JFR: A lot of ideas in my work come from childhood experiences or everyday peculiarities. For the lighter project, I noted that I was constantly be asked by fellow smokers if they could borrow my lighter (because they had lost theirs). I would then sometimes forget to ask for it back, and hence loose my own. One day in Italy I lent my lighter to a girl from Finland who was flying home the next day. I never got it back and this got me thinking - I'd traveled with a lighter from England to Italy, and now the lighter was on it's way to Finland, all through getting passed on between smokers. So I set up a website and labeled up 250 lighters with instructions for the smoker to photograph themselves with the lighter, email or text the photo to me and then pass it on, to see where the lighters all ended up. Inevitably, many of the lighters never made it past the first person and were instantly lost down the back of a sofa or dropped in the street on a night out. I remember one instance in particular where I received an email from a participant in the project saying he wouldn't be passing the lighter on as he wanted to keep hold of it in case I became famous and he could sell it!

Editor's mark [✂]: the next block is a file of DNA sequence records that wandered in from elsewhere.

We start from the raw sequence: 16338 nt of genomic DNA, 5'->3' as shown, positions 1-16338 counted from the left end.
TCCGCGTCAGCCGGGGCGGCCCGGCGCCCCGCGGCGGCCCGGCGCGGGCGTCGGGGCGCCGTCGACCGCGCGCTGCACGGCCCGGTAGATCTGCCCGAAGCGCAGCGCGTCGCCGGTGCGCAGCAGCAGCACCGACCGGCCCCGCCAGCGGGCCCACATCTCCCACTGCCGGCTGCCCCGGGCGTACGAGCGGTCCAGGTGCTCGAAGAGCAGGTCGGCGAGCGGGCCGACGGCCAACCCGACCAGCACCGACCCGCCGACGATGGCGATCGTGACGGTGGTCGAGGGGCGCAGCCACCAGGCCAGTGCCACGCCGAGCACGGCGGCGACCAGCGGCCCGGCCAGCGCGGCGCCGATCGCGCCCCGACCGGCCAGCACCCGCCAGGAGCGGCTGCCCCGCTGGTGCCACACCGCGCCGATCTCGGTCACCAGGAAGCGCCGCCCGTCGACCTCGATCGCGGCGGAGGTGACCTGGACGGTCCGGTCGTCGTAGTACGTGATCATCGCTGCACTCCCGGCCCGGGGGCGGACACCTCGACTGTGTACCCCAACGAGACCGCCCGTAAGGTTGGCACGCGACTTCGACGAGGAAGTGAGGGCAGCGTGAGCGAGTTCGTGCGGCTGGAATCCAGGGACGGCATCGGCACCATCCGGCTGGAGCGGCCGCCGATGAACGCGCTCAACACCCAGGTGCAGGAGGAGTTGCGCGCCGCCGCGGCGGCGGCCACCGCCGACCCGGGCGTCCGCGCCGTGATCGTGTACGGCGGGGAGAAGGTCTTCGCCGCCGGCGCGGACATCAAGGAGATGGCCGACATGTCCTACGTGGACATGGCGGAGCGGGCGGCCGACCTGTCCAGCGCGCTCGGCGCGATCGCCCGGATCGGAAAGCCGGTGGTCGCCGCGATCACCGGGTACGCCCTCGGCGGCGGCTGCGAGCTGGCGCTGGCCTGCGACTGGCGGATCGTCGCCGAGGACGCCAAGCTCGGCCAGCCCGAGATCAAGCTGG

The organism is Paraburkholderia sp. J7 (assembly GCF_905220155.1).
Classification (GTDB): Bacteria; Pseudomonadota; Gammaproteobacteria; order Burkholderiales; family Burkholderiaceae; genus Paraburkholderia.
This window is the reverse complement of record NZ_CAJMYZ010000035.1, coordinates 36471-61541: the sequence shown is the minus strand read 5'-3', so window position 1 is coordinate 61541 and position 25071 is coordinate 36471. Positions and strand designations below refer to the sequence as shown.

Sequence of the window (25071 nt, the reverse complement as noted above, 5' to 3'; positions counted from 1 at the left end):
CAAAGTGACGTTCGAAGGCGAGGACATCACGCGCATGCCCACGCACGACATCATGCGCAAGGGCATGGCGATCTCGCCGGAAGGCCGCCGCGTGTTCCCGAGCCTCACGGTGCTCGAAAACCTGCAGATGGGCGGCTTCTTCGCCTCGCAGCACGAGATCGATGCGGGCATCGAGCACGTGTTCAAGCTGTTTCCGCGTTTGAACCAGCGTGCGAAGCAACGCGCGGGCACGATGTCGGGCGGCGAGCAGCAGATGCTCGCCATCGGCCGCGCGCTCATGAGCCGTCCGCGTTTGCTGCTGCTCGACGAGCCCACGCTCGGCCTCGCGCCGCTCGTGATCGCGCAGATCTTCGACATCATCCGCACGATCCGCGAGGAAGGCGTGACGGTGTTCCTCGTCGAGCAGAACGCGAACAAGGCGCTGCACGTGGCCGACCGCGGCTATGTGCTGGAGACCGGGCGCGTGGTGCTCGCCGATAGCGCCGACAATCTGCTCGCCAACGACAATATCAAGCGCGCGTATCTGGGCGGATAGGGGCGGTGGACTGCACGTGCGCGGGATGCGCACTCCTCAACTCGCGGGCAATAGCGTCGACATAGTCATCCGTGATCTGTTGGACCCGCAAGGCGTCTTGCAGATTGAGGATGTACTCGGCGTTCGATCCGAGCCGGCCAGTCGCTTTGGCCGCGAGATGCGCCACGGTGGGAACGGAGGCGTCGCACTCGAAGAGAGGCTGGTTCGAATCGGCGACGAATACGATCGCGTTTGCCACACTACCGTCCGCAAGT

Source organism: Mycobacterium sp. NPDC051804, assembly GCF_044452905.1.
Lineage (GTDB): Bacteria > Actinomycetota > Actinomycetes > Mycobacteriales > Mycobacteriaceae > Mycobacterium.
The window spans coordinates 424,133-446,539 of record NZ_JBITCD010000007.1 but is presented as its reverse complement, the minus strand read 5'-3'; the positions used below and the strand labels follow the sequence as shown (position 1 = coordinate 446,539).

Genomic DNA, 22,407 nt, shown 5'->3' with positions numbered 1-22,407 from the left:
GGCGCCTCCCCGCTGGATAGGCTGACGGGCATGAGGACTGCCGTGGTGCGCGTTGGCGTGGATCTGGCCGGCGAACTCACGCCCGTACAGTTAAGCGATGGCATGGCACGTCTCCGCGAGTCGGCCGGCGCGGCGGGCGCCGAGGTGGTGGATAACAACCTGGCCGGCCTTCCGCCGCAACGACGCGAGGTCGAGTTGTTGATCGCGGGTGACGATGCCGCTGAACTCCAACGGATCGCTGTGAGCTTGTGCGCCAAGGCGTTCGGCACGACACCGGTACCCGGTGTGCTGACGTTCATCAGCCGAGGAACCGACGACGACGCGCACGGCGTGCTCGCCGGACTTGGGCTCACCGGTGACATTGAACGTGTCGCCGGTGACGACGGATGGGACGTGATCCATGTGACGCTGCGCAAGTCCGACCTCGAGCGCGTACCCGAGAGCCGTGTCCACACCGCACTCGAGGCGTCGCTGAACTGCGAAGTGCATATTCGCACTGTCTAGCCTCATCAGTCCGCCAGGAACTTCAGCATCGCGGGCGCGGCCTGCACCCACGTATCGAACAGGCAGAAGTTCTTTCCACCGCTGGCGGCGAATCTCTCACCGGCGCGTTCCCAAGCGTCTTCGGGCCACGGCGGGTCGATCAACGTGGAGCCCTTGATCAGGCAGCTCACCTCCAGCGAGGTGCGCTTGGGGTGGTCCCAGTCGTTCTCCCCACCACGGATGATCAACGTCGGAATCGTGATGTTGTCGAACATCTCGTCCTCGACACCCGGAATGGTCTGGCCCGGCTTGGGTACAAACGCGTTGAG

9 Rotating Rainbow Cranes, Animated screensaver

BS: What are you working on at this time? Can you give us any details?

JRF: At the moment I'm working toward a group show in January and my first solo show in London in May. It's at a relatively new gallery called FERREIRA PROJECTS in Shoreditch (www.ferreiraprojects.com). I'm producing a whole new body of work based around Origami cranes. It's a progression from the paper folding I've used in my work in the past - for example Homage to a Crap Capri was a 1/4 size replica of a Ford Capri folded from one sheet of cardboard, and Fortune Tower was an online animation based on the Fortune Teller object that you used to make and play with your friends at school. It's the mystery of these folded objects that intrigues me - even if you are given a folded crane, a car or a fortune teller, you won't be able to figure out how to make it unless you are shown.